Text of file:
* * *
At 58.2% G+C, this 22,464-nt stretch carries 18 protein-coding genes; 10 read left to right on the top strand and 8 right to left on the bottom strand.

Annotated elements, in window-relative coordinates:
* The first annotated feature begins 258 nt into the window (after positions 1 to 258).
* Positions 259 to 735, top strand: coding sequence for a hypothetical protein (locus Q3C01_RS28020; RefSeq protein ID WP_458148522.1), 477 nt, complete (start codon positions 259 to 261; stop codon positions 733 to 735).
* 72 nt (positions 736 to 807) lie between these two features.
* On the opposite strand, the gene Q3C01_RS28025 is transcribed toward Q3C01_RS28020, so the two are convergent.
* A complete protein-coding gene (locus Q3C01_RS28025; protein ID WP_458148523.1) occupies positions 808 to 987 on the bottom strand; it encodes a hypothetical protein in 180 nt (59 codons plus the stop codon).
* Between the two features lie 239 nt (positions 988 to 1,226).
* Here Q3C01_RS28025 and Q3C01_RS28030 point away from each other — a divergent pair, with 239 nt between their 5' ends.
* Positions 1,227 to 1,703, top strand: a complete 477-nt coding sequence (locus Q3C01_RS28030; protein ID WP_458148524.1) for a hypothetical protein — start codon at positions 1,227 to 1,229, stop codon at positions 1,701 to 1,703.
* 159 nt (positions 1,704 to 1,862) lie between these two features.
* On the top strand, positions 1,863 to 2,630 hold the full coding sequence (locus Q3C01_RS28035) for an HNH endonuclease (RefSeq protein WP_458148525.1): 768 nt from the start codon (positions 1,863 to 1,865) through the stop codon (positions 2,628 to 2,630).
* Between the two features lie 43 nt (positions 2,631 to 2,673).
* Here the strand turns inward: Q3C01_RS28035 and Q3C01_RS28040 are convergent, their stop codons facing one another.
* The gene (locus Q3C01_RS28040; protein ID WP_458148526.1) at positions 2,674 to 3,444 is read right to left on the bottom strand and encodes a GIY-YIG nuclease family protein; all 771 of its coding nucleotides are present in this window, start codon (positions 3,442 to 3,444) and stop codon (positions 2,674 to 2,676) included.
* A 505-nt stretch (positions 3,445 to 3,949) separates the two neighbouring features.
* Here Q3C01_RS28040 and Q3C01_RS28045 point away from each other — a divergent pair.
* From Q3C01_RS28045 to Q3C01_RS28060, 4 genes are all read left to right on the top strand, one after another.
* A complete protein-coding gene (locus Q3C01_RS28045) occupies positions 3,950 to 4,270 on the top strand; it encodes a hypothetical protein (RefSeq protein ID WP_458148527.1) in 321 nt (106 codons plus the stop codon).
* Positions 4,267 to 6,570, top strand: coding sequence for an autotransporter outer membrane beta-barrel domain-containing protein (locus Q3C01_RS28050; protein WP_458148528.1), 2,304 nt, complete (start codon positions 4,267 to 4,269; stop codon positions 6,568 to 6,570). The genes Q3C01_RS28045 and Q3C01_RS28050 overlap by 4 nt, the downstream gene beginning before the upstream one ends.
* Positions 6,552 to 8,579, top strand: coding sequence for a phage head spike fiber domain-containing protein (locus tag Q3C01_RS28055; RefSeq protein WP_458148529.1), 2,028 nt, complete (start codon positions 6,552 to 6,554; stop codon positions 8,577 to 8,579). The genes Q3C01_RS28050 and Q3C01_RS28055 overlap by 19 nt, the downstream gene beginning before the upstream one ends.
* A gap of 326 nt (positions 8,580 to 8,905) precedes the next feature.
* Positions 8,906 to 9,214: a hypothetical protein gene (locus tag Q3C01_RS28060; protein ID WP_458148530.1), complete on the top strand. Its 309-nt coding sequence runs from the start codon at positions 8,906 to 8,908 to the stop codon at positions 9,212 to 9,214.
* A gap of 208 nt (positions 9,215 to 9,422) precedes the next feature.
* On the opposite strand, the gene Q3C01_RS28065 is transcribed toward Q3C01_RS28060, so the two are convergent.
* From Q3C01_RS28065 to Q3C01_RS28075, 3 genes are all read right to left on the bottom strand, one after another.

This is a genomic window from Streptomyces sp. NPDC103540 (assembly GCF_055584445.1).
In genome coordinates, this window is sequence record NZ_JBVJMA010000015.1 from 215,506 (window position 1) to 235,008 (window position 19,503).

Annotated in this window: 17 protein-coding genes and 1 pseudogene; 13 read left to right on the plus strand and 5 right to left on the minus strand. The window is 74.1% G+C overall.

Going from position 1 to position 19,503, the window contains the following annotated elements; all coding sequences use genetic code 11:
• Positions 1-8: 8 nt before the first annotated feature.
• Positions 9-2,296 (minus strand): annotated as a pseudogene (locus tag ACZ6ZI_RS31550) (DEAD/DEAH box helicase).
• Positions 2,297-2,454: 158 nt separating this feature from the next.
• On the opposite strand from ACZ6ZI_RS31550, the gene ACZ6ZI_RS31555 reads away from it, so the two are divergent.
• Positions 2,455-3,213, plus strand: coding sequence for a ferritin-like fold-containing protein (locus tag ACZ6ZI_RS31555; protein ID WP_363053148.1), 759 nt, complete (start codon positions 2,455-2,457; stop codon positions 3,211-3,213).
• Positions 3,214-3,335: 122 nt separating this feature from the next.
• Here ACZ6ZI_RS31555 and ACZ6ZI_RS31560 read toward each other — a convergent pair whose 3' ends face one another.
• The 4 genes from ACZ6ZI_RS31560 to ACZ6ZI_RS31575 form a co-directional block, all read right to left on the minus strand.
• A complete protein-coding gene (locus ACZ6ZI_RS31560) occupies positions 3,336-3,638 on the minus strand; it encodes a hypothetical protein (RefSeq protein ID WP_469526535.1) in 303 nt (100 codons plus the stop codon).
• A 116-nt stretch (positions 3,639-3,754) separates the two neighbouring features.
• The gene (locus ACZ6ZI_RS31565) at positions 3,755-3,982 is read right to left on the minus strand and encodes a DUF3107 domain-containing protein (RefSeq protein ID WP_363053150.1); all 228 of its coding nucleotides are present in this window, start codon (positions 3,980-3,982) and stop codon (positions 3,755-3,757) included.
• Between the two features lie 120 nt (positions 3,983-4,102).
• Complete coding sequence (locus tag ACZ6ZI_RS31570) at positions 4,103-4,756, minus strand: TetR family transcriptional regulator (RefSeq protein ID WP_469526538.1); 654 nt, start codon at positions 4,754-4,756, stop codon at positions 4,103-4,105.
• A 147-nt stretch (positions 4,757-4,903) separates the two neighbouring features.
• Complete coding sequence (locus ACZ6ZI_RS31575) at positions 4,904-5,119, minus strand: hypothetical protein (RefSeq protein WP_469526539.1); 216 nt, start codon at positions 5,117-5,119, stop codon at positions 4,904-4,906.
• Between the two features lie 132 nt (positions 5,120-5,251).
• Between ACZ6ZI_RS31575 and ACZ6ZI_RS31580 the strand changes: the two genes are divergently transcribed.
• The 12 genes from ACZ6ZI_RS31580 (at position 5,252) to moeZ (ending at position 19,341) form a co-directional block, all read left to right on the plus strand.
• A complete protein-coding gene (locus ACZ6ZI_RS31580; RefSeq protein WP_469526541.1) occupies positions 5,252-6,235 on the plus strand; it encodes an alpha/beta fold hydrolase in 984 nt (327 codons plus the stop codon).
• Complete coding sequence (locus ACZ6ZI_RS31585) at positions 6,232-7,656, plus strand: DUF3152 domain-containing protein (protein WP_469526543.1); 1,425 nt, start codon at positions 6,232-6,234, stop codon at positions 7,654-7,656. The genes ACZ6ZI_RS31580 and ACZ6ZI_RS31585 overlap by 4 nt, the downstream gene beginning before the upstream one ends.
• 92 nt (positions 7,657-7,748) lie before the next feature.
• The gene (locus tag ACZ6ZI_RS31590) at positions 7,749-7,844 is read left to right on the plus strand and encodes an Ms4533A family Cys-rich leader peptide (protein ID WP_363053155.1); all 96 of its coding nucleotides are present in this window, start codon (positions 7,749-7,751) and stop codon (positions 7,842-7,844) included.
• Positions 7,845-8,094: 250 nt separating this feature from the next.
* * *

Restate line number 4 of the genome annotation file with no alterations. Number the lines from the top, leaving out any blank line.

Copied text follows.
* Positions 259 to 735, top strand: coding sequence for a hypothetical protein (locus Q3C01_RS28020; RefSeq protein ID WP_458148522.1), 477 nt, complete (start codon positions 259 to 261; stop codon positions 733 to 735).